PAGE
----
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Feature - Getting GPUs on the grid

Feature - Getting GPUs on the grid

Russ Miller, principal investigator at CI Lab, stands in front of the server rack that holds Magic, a synchronous supercomputer that can achieve up to 50 Teraflops. Image courtesy of CI Lab.

Enhancing the performance of computer clusters and supercomputers using graphical processing units is all the rage. But what happens when you put these chips on a full-fledged grid?

Meet “Magic,” a supercomputing cluster based at the University of Buffalo’s CyberInfrastructure Laboratory (CI Lab). On the surface, Magic is like any other cluster of Dell nodes. “But then attached to each Dell node is an nVidia node, and each of these nVidia nodes have roughly 1000 graphical processing units,” said Russ Miller, the principal investigator for CI Lab. “Those GPUs are the same as the graphical processing unit in many laptops and desktops.”

That’s the charm of these chips: because they are mass-manufactured for use in your average, run-of-the-mill computer, they are an extremely inexpensive way of boosting computational power. That boost comes at a price, however.

“These roughly 1000 processors on each nVidia node are programmed in a synchronous process, basically bringing us back to programming methods of the 1960s,” said Miller.

The parallel programs modern supercomputers run are already quite difficult to write. Synchronous programming is a more limited form of parallel programming. “Parallel means doing multiple things at the same time,” explained Miller. “Synchronous means doing the exact same thing at the same time.”

Synchronous computations could be processing very different sets of data, as long as the algorithm used is identical. For example, an algorithm could instruct two people to kick the object in front of them. If one is playing soccer while the other is learning self-defense, the instruction may be identical, but the context, meaning and effects are quite different. “The job becomes very demanding for a programmer to be able to exploit these roughly 13 000 processors that we have in one rack. But if they can, the returns are huge,” said Miller. “We can get roughly 50 teraflops of computing out of one rack of systems.”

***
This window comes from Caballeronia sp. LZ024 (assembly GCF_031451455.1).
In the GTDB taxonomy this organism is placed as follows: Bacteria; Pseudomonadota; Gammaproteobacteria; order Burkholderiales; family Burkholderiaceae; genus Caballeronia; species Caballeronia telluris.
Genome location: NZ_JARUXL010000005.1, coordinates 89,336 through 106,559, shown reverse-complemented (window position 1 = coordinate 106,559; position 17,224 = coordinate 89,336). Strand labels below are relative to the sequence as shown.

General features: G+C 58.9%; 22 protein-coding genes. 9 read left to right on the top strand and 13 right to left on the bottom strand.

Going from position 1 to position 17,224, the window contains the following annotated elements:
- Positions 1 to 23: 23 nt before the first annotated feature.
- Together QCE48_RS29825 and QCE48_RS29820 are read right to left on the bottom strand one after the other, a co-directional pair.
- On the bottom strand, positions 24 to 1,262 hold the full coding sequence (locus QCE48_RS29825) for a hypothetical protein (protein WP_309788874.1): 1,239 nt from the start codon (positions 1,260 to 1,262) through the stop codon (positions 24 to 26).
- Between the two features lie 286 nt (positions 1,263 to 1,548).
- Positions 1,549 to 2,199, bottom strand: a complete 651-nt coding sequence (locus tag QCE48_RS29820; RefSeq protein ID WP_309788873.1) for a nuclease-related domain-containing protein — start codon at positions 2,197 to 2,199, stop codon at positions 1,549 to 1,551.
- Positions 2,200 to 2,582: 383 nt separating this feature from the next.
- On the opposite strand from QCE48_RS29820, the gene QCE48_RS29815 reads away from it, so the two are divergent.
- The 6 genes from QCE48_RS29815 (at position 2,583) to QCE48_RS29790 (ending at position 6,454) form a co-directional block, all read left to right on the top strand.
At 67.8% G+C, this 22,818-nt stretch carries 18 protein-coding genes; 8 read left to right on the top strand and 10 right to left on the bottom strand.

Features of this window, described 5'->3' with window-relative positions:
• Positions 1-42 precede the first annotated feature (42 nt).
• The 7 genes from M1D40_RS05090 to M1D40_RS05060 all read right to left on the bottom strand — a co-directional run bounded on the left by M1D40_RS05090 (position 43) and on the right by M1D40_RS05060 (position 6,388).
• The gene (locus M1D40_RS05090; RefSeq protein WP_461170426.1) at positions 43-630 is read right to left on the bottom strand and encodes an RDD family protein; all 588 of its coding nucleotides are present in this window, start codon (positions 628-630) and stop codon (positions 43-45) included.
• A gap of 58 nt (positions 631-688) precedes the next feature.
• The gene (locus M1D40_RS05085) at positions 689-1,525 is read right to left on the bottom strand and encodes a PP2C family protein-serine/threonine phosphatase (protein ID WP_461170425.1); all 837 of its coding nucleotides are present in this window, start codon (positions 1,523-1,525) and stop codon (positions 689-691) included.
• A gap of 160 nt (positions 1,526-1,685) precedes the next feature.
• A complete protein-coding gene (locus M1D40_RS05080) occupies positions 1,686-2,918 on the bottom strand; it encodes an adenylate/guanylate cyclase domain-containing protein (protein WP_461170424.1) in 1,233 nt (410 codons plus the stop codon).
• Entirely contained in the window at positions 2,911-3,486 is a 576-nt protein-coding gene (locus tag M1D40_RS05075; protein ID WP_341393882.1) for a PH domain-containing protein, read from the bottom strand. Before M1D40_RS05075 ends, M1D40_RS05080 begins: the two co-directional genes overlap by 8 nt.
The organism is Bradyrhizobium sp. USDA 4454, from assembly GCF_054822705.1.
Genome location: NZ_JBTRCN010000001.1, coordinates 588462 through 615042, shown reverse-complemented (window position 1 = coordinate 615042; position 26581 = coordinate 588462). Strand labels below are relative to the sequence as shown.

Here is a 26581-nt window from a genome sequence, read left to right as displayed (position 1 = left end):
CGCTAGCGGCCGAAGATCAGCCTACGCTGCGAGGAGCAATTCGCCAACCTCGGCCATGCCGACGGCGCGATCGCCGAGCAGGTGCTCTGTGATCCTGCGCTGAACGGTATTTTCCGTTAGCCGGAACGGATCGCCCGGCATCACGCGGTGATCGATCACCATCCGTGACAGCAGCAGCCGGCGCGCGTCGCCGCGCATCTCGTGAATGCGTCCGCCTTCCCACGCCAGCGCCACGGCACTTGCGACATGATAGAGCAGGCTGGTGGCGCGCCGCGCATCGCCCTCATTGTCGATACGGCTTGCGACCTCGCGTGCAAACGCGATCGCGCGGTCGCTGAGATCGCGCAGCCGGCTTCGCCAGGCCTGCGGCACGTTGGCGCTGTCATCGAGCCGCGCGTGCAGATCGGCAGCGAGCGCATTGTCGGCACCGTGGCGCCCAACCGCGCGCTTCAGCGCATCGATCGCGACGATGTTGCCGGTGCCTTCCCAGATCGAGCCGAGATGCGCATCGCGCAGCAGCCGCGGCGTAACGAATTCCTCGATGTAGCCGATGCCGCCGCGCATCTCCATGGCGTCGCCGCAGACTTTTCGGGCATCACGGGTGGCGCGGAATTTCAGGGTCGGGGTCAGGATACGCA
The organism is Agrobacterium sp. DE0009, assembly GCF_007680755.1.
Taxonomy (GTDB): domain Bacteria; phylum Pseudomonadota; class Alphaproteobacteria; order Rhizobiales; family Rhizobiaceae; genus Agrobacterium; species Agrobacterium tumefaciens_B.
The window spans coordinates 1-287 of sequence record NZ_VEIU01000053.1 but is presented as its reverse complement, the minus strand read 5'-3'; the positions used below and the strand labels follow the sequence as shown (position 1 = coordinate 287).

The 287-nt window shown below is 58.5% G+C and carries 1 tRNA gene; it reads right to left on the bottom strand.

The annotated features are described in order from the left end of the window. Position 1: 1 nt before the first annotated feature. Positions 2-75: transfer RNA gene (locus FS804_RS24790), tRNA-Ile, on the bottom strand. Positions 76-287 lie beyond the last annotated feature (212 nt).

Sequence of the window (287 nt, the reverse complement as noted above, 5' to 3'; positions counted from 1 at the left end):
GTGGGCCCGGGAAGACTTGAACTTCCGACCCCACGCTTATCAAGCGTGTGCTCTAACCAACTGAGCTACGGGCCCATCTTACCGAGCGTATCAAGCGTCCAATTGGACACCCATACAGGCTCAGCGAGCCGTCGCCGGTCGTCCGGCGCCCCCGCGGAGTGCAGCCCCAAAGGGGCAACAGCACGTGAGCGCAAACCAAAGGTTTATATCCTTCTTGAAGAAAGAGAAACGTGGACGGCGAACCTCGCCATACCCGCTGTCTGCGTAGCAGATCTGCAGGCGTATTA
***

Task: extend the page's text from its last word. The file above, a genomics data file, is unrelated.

In a perfect world, scientists could submit their computational jobs to a scheduling application, and the scheduler would take care of finding computing resources. “I want to be able to be lying on a beach in Cancun with my iPhone, and hit a button, and not have to worry about where my data is, our what resources it’s using,” said Miller. “But there’s no way you could submit to the grid and have it assign a GPU for you. That logic is not built into the software stack just yet.”

To do so, resource providers would need the ability to specify that they can only handle synchronous computations, and users would need to be able to specify what sorts of resources their computations can exploit.

In the meantime, Magic has been hooked up to Open Science Grid and the New York State Grid since February. And instead of relying on a high-tech scheduler to assign jobs to the cluster, CI Lab has been relying on much older ‘technology’ – word of mouth.

“One of the biggest sources of users we have seen so far is just word of mouth,” said Kevin Cleary, the system administrator for Magic. “So getting the word out that on these nodes we do have these massive amounts of power available.”

Once a researcher is aware that Magic is available, he or she can tell the scheduler to submit the job directly to the GPU cluster.

As other GPU clusters come online, word of mouth may become an impractical solution. In the meantime, however, it is working well for Magic. Said Cleary, “In the past week, nearly 2500 jobs have been run on this cluster with a 98 per cent success rate.”

Miriam Boon, iSGTW

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